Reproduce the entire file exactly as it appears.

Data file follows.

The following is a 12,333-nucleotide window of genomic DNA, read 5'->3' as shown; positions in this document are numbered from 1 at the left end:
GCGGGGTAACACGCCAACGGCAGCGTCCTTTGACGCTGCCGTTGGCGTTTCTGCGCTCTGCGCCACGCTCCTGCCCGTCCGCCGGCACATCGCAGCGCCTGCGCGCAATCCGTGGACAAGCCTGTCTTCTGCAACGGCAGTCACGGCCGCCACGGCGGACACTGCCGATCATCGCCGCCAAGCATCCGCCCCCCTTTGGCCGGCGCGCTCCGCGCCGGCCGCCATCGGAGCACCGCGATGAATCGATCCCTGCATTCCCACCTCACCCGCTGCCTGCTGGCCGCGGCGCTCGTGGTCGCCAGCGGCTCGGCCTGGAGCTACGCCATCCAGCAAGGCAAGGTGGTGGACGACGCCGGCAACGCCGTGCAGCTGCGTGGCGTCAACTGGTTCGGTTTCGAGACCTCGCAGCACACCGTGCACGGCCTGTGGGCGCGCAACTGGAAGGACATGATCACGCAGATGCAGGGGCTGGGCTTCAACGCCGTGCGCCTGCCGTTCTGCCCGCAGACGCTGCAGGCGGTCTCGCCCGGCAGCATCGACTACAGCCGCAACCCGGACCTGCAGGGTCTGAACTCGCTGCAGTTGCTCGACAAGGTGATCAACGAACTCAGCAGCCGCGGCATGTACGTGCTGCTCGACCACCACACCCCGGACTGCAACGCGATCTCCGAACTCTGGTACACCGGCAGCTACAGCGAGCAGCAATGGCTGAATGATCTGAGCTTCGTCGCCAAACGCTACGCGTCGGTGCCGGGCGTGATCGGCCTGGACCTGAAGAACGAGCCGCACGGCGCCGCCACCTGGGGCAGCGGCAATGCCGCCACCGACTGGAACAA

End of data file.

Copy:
The following is a 12,333-nucleotide window of genomic DNA, read 5'->3' as shown; positions in this document are numbered from 1 at the left end:
GCGGGGTAACACGCCAACGGCAGCGTCCTTTGACGCTGCCGTTGGCGTTTCTGCGCTCTGCGCCACGCTCCTGCCCGTCCGCCGGCACATCGCAGCGCCTGCGCGCAATCCGTGGACAAGCCTGTCTTCTGCAACGGCAGTCACGGCCGCCACGGCGGACACTGCCGATCATCGCCGCCAAGCATCCGCCCCCCTTTGGCCGGCGCGCTCCGCGCCGGCCGCCATCGGAGCACCGCGATGAATCGATCCCTGCATTCCCACCTCACCCGCTGCCTGCTGGCCGCGGCGCTCGTGGTCGCCAGCGGCTCGGCCTGGAGCTACGCCATCCAGCAAGGCAAGGTGGTGGACGACGCCGGCAACGCCGTGCAGCTGCGTGGCGTCAACTGGTTCGGTTTCGAGACCTCGCAGCACACCGTGCACGGCCTGTGGGCGCGCAACTGGAAGGACATGATCACGCAGATGCAGGGGCTGGGCTTCAACGCCGTGCGCCTGCCGTTCTGCCCGCAGACGCTGCAGGCGGTCTCGCCCGGCAGCATCGACTACAGCCGCAACCCGGACCTGCAGGGTCTGAACTCGCTGCAGTTGCTCGACAAGGTGATCAACGAACTCAGCAGCCGCGGCATGTACGTGCTGCTCGACCACCACACCCCGGACTGCAACGCGATCTCCGAACTCTGGTACACCGGCAGCTACAGCGAGCAGCAATGGCTGAATGATCTGAGCTTCGTCGCCAAACGCTACGCGTCGGTGCCGGGCGTGATCGGCCTGGACCTGAAGAACGAGCCGCACGGCGCCGCCACCTGGGGCAGCGGCAATGCCGCCACCGACTGGAACAA